Document Type

Thesis - Open Access

Award Date


Degree Name

Master of Science (MS)

Department / School

Dairy Science

First Advisor

Johan S. Osorio


dairy cow, lactation performance, phytochemicals


Phytochemicals such as tannins included in dairy cow nutritional programs, as a natural feed additive, promise to improve rumen bypass protein and consequently reduce the feeding cost by decreasing the amount of CP needed in the ration. Additionally, if tannins are fed along with high quality protein sources, this could improve the AA profile reaching the small intestine and potentially improving health and performance of dairy cows. The black pepper, specifically its alkaloid piperine, is a nontoxic, natural dietary compound with a broad range of physiological activity. Lactating dairy cows ingesting these phytochemicals (tannin extracts and black pepper) will potentially benefit by increasing feed efficiency, protein reaching the duodenum, oxidative stress, and immunity. Objectives of this study were to evaluate the effects of phytochemicals in the ration of lactating dairy cows by assessing feed intake and efficiency, rumen fermentation, milk yield and composition, and blood metabolites and biomarkers. We hypothesized that diets containing phytochemicals would increase milk and component yields, benefit rumen fermentation, and improve feed efficiency and nutrient utilization as well as prevent oxidative stress. Sixteen Holstein cows (14 multiparous and 2 primiparous; DIM =114 ± 20) were used in a crossover design experiment with an adaptation period. Cows were randomly assigned to a treatment sequence according to DIM, lactation number, prior milk yield averages, and body weight. Treatments included: 1) basal diet with soybean meal pellets at 3.37% of DM (CON), 2) basal diet with soybean meal pellets fed at 3.37% of DM containing phytochemicals at 4.4% concentration (TRT). The experiment lasted a total of 56 d and consisted of a 14-d adaptation (covariate) period and two 21-d treatment periods. All milk weights were recorded daily, and milk samples were collected during the last 3 d of each period in both milkings. Rumen fluid, body condition scores (BCS), and body weights were collected on day 19 and 20 of each period. Blood samples were collected from the coccygeal vein on d 13 and 20 during the adaptation and treatment periods, respectively. Data were analyzed using MIXED procedures of SAS. Dry matter intake was similar among treatments. Milk yield as well as fat and protein yield decreased in TRT cows in comparison to CON. Propionate proportion in VFA was lower in TRT cows. Greater apparent total-tract digestibility was observed in DM, OM, and CP when feeding TRT diets. Similarly, glucose concentrations were lower in TRT cows in comparison to CON. Albumin and the antioxidant activity measured by SOD was increased in TRT cows. The concomitant decrease in propionate proportion and blood glucose could partially explain the decrease in milk yield in TRT cows. Although the effects observed in VFA proportions and apparent total-tract digestibility of nutrients are indicatives that these phytochemicals act as rumen modifiers, further research is needed to optimize their dosage for an effective response in the rumen.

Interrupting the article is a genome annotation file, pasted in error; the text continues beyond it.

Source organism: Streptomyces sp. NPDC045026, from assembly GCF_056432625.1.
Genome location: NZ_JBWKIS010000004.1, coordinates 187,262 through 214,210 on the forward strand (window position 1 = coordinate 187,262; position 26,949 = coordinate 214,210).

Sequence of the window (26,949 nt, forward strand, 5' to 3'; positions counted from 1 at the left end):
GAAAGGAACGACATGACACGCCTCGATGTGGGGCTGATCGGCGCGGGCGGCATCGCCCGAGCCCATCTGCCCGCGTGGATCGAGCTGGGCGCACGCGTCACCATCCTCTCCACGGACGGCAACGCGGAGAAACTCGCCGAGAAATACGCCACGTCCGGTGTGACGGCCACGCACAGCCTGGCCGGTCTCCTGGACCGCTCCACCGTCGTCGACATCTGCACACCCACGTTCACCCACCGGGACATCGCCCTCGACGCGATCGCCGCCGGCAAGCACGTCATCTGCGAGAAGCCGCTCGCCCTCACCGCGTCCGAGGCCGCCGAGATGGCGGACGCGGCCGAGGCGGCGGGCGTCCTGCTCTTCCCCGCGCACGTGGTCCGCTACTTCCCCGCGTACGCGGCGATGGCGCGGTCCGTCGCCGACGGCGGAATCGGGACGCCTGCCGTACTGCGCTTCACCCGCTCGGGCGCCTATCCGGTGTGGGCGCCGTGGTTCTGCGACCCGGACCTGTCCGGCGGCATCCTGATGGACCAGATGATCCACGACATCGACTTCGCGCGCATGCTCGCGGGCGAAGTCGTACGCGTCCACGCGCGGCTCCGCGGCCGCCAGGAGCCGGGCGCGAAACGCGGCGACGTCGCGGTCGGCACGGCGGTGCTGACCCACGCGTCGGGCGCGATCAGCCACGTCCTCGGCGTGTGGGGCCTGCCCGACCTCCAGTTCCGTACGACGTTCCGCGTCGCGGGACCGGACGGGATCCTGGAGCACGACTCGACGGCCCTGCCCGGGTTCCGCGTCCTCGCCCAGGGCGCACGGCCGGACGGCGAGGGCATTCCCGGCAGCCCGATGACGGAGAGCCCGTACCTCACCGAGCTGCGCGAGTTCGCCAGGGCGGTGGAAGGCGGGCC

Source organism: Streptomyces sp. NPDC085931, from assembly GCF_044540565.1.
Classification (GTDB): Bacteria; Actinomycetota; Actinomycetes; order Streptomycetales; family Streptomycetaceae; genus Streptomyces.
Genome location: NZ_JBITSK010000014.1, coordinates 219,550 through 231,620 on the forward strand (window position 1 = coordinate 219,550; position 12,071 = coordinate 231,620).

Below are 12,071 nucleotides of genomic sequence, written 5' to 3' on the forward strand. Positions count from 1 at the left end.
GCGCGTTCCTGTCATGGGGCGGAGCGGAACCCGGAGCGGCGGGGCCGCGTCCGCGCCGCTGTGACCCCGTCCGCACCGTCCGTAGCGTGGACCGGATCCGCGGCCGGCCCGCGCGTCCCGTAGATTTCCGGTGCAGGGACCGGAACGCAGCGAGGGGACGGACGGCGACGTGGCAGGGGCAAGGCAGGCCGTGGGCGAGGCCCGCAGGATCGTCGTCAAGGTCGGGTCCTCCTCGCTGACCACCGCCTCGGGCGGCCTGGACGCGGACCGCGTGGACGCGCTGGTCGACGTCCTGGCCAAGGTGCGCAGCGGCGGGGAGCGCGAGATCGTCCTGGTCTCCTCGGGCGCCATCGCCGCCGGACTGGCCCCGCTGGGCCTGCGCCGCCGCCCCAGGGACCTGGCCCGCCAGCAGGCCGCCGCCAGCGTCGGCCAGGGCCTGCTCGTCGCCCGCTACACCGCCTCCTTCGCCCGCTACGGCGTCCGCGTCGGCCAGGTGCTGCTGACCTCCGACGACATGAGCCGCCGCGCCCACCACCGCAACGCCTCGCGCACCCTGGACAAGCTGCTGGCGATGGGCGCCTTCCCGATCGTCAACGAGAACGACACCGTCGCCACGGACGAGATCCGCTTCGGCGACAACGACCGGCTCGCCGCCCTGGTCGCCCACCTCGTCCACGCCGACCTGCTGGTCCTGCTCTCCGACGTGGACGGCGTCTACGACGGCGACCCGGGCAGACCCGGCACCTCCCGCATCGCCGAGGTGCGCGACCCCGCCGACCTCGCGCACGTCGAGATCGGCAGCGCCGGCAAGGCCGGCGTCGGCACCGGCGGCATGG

Library of Congress Subject Headings

Dairy cattle -- Feeding and feeds.
Rumen fermentation.
Proteins in animal nutrition.


Includes bibliographical references



Number of Pages



South Dakota State University



Rights Statement

In Copyright